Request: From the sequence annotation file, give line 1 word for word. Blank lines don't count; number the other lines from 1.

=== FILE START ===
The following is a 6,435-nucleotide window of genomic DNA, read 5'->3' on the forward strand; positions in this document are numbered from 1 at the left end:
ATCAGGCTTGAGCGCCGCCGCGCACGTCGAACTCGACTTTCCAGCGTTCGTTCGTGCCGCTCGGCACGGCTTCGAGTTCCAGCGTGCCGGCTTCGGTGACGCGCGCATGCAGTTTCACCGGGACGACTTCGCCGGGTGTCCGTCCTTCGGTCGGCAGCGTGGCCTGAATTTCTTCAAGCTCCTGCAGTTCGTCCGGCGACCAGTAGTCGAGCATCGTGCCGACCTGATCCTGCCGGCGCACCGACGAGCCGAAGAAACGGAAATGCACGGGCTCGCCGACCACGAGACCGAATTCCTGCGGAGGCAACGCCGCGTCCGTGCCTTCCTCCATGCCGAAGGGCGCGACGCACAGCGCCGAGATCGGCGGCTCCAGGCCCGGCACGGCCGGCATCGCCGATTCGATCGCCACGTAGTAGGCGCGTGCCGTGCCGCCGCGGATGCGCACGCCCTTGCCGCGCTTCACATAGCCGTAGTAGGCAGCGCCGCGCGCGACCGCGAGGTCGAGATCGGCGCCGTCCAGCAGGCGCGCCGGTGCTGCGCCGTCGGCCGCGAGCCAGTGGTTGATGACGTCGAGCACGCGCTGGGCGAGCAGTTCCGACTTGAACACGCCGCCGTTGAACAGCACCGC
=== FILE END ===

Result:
The following is a 6,435-nucleotide window of genomic DNA, read 5'->3' on the forward strand; positions in this document are numbered from 1 at the left end: